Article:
Kabbalah Research

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Smiling Ted

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Kabbalah Bibliography

Can anyone recommend some good, solid surveys of Kabbalah?

Not the Kabbalah Centre nonsense or Crowley rip-offs, but books and/or articles written by scholars who actually, you know, know the subject.(I've already got Gershom Scholem.) The clearer the writing style, the better, of course.

Thanks.
 
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Eeek

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RAMHALite

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Daniel Matt

Try Daniel C. Matt's The Essential Kabbalah. It's a great compilation of quotes from Kabbalists across the centuries.

BTW, Scholem's Major Trends in Jewish Mysticism is the definitive survey, IMHO.

--RAMHALite
 

Sophia2

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People spend 30+ years learning Kabalah it isn't something that can be gleaned from reading the work of others. Kabalah is like any other mysticism; to really know your subject it has to be based upon experience. Many advanced, spiritual, Jewish people would not dare to write a book on the subject. Some Jewish people in Israel believe that Kabalah can make you go mad. Many fear what they do not understand. If one has not experienced what one has written, then it is nothing more than hypothesis.

Sophia
 
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RAMHALite

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People spend 30+ years learning Kabalah it isn't something that can be gleaned from reading the work of others.
Sophia

Well said! If you aspire to a level of attainment where you can apply esoteric techniques like Gematria to uncover hidden levels of meaning in Torah, there has to be a great deal of self-development.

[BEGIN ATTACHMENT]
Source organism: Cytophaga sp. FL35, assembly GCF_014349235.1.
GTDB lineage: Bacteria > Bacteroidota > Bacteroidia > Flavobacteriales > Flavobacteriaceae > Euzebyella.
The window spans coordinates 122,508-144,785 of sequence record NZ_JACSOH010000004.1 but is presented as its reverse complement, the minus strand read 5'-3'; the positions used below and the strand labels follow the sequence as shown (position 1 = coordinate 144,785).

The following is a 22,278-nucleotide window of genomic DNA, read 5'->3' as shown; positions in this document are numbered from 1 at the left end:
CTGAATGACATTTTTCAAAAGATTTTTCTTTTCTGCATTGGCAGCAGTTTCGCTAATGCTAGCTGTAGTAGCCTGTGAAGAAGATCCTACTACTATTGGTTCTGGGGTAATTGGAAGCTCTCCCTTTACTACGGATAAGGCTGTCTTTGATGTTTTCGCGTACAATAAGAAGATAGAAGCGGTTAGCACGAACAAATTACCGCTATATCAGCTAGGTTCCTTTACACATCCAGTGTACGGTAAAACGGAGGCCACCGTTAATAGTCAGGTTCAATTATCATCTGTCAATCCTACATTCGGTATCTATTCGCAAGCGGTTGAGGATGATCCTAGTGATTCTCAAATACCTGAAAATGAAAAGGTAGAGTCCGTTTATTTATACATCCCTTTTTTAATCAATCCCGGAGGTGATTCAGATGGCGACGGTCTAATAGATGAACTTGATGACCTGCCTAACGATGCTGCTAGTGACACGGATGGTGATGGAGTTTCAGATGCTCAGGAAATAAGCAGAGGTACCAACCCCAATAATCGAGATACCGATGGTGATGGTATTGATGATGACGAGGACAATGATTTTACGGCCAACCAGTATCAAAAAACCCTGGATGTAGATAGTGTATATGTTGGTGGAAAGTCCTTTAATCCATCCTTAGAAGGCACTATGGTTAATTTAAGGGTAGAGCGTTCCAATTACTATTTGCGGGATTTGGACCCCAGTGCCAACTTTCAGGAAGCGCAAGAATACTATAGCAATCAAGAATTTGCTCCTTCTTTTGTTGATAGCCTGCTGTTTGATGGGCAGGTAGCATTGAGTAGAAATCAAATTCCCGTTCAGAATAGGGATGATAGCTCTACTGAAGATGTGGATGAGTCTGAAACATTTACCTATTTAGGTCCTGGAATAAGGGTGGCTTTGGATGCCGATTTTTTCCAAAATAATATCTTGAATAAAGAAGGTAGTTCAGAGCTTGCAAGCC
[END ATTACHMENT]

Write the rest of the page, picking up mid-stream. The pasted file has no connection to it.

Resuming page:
OTOH, I see enormous value in studying certain original Kabbalistic works and scholarly writings about Kabbalah to learn about a profound and beautiful alternative view of reality and personal psychology that is not found in mainstream Judaism, and is sometimes at odds with it.

Not everyone who learns to swim is going to compete in the Olympics doing the breaststroke. Some just want to be able to float. At the same time, it is important to recognize your own limits. Not everyone is ready for the deep end, either in a natatory or a metaphysical sense.

--RAMHALite
 

Sophia2

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Well said! If you aspire to a level of attainment where you can apply esoteric techniques like Gematria to uncover hidden levels of meaning in Torah, there has to be a great deal of self-development.

OTOH, I see enormous value in studying certain original Kabbalistic works and scholarly writings about Kabbalah to learn about a profound and beautiful alternative view of reality and personal psychology that is not found in mainstream Judaism, and is sometimes at odds with it.

Not everyone who learns to swim is going to compete in the Olympics doing the breaststroke. Some just want to be able to float. At the same time, it is important to recognize your own limits. Not everyone is ready for the deep end, either in a natatory or a metaphysical sense.

--RAMHALite

Indeed.

One cannot teach others how to drive the car if one does not drive.

Sophia
 

Rufus Coppertop

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Can anyone recommend some good, solid surveys of Kabbalah?

Thanks.

Aryeh Kaplan:

Meditation and the Bible.
Meditation and Kabbalah.
The Bahir.
Sefer Yetzirah.


David A. Cooper:

God is a Verb


Kaplan is quite technical but very lucid and not too technical. I highly recommend Meditation and Kabbalah which gives a fabulous overview of Kabbalah, untainted by Crowley, Mathers or Dion fortune.